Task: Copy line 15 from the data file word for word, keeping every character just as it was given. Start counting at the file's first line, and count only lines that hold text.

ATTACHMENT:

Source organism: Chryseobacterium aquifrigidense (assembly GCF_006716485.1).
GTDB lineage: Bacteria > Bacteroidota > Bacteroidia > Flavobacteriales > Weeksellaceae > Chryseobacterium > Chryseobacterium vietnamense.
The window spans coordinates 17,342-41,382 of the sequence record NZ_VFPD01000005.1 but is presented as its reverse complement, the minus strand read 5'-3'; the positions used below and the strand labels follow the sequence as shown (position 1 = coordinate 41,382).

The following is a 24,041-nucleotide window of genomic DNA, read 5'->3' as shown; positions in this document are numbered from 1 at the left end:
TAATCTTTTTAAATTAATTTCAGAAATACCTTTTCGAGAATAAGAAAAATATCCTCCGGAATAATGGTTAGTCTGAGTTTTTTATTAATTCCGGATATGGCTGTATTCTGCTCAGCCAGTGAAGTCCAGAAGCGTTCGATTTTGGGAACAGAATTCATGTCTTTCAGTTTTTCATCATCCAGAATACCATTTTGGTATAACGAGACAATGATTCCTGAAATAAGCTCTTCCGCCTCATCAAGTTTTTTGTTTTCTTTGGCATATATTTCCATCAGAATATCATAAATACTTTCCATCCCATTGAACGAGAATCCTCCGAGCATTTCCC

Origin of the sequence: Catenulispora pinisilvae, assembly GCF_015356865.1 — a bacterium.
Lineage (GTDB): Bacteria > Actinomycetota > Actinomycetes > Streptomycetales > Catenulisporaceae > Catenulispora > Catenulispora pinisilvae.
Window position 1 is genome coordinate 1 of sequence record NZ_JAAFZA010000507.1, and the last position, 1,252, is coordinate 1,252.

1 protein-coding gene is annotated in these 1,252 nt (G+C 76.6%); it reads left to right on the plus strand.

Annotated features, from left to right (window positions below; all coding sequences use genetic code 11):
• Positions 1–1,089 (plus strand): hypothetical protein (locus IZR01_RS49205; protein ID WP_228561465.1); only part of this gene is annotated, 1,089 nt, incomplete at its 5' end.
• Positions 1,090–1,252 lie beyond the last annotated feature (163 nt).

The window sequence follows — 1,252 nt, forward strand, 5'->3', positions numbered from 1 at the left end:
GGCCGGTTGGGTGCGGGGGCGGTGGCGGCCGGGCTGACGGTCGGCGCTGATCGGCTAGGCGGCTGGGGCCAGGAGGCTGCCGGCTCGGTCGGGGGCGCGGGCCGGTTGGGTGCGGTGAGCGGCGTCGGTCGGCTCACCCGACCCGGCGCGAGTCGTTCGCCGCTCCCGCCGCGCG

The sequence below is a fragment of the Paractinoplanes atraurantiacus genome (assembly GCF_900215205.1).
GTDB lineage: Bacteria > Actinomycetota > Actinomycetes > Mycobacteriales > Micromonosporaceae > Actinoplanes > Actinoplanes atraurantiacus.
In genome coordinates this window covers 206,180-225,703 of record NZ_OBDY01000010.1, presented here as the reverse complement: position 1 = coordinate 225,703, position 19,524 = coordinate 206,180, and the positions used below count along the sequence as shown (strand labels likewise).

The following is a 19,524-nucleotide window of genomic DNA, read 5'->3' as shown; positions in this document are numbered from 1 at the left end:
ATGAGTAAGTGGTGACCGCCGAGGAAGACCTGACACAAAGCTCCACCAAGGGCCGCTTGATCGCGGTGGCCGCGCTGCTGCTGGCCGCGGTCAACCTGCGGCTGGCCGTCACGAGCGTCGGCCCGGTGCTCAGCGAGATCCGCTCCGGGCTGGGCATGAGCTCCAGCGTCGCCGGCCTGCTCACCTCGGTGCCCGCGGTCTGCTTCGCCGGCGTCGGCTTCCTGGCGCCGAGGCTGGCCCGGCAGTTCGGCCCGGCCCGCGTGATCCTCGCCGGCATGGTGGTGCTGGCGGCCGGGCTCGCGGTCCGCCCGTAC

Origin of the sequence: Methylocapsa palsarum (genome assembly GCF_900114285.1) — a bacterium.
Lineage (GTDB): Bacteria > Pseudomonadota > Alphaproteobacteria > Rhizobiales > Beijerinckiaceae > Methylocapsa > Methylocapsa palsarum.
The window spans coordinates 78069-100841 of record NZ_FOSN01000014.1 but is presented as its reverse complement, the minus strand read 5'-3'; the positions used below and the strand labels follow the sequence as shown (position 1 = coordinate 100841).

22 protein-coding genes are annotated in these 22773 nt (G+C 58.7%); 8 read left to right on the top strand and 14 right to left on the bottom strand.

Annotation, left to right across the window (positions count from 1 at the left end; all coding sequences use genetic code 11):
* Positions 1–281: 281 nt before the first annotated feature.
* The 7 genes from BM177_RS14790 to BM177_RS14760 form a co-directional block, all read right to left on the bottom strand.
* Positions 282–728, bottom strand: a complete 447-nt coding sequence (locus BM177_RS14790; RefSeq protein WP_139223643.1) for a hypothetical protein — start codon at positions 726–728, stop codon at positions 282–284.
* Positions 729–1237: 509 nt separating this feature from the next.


The sequence below is a fragment of the Paractinoplanes atraurantiacus genome (assembly GCF_900215205.1).